Floyd Foster Barnes wrote and published a number of short pamphlets in the 1920s, of which I have two in my collection: this one and another called Trapping Sunbeams. Barnes was a pretentious character who liked to call himself a "human engineer" and, more formally, a psychologist - though there is little evidence in his writings that he ever studied the subject. Still, he looked suave in his evening dress so he must have been a good chap.
Barnes begins reasonably enough by pointing out that love is a much-abused term.
Love has been much discussed by poets, novelists and the playwrights. They have beclouded the subject instead of clarifying it, mainly for artistic reasons.
In contrast he promises to discuss the subject
in a scientific way.
He notes that, in contrast to human experience,
The love activities among animals never cause any lasting disturbances of their psychological life.
A spiny anteater who has recently been dumped, for example, will set off in search of the therapist's office but will feel better before she arrives, and this is why there is no money in animal psychology.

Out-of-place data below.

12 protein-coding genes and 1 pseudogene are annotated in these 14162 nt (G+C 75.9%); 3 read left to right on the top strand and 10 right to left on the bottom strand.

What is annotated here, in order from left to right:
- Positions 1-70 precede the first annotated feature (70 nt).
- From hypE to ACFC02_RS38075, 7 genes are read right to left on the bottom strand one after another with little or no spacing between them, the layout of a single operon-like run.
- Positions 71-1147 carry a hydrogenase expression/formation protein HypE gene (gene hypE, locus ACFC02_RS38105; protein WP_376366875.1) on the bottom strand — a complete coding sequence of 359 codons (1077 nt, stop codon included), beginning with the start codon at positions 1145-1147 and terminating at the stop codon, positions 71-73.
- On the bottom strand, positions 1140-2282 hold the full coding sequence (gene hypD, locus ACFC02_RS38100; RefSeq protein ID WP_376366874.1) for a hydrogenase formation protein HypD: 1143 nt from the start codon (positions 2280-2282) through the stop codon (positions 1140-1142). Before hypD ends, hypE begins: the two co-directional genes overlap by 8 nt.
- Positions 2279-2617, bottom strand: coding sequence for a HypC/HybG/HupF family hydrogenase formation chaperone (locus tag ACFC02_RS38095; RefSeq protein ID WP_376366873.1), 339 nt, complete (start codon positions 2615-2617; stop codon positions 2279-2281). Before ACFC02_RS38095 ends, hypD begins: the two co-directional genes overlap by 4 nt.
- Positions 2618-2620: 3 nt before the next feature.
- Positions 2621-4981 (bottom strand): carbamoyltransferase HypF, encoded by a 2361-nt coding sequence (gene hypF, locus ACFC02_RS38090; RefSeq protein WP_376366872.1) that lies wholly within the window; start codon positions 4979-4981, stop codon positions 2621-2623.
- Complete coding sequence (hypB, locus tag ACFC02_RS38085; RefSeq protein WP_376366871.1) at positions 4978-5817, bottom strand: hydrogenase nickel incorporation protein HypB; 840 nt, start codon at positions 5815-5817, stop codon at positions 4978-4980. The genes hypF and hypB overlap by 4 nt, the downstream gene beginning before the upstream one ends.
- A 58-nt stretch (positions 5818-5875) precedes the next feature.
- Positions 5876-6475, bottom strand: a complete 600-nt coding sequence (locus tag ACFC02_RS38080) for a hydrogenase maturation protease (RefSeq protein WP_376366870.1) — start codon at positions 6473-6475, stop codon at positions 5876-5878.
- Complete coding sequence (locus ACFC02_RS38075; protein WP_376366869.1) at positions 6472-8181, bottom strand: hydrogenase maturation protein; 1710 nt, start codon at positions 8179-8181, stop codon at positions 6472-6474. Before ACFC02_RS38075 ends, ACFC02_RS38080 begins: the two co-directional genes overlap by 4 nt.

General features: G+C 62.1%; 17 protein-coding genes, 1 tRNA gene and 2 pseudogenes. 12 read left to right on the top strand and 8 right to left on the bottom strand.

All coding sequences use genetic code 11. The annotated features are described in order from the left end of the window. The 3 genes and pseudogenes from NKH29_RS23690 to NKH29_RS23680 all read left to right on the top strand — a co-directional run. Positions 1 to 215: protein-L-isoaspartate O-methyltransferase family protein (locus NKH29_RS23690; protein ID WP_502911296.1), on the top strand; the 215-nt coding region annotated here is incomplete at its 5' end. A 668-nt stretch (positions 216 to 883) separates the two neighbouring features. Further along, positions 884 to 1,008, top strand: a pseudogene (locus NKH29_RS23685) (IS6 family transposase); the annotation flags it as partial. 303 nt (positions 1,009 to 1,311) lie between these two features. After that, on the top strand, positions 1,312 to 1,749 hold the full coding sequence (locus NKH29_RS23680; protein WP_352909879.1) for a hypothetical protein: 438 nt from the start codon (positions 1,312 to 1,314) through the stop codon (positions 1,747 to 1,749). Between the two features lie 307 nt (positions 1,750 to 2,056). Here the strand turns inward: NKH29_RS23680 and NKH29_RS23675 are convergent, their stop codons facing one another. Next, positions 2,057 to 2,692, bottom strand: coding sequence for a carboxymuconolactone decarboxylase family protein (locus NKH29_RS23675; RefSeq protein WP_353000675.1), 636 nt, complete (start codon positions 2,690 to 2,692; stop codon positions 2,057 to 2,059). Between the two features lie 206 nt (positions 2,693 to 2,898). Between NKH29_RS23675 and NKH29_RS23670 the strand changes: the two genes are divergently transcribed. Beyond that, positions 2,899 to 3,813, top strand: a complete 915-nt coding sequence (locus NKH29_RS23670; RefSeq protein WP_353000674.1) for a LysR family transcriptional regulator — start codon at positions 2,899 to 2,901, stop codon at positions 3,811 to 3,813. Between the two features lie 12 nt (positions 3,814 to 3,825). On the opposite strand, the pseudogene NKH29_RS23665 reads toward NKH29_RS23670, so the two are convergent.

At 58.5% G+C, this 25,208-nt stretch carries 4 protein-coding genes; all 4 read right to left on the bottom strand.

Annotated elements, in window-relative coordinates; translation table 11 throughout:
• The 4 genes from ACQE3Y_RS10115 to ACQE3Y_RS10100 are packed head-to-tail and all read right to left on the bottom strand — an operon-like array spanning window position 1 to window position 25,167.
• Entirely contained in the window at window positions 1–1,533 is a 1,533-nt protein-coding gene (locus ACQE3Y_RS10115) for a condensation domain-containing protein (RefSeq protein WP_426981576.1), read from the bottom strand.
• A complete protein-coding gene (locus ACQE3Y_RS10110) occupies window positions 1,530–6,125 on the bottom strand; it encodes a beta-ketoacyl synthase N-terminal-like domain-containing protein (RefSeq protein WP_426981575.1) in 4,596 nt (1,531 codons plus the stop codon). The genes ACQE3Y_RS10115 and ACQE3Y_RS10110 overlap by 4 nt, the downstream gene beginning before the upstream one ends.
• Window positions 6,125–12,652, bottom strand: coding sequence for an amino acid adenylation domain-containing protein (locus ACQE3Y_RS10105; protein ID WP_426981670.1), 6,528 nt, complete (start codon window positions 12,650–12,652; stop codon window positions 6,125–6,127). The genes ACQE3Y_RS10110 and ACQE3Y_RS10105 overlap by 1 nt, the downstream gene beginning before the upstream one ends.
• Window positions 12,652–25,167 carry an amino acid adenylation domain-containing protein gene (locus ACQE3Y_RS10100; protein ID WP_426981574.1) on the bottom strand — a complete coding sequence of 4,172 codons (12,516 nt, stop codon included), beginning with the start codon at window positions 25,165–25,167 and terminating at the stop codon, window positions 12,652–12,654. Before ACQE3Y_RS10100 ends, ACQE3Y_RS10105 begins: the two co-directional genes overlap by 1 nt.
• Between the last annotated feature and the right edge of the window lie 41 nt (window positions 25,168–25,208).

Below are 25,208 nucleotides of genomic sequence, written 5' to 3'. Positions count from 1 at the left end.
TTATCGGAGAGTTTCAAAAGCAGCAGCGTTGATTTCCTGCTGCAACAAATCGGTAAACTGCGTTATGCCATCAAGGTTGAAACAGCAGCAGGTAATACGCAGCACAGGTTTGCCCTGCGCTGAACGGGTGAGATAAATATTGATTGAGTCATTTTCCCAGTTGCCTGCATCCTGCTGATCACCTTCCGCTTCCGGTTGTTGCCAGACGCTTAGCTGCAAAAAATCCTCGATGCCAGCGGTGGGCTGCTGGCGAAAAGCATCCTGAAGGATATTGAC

It is a bunch of muscles that act as a centripetal pump.
If not the heart, then where is the seat of love nature? This is still a matter for debate but Barnes thinks it is most likely located
in the pelvic region
Fair enough. Wherever love emanates from, it demands expression, Barnes says, though social pressures force it to be repressed, leading to "nervousness" as he claims Freud put it.
A hundred men may admire a beautiful woman, but only one of them will have well within him a real love for this woman. There is then a biological craving to pursue this love impulse and this woman, and finally to marry her, if possible. But if she repulses him, it takes considerable time for him to forget, and many times he never does forget, the impulses being repressed and the nerve memories hidden in his subconscious mind, to crop out and have its disastrous effect upon his nervous system in the form of an ailment, or influencing his personality.
That well-known biological craving for marriage. Was Barnes reading the same Sigmund Freud as the rest of us? But he goes further than Freud in identifying the underlying mechanisms at work.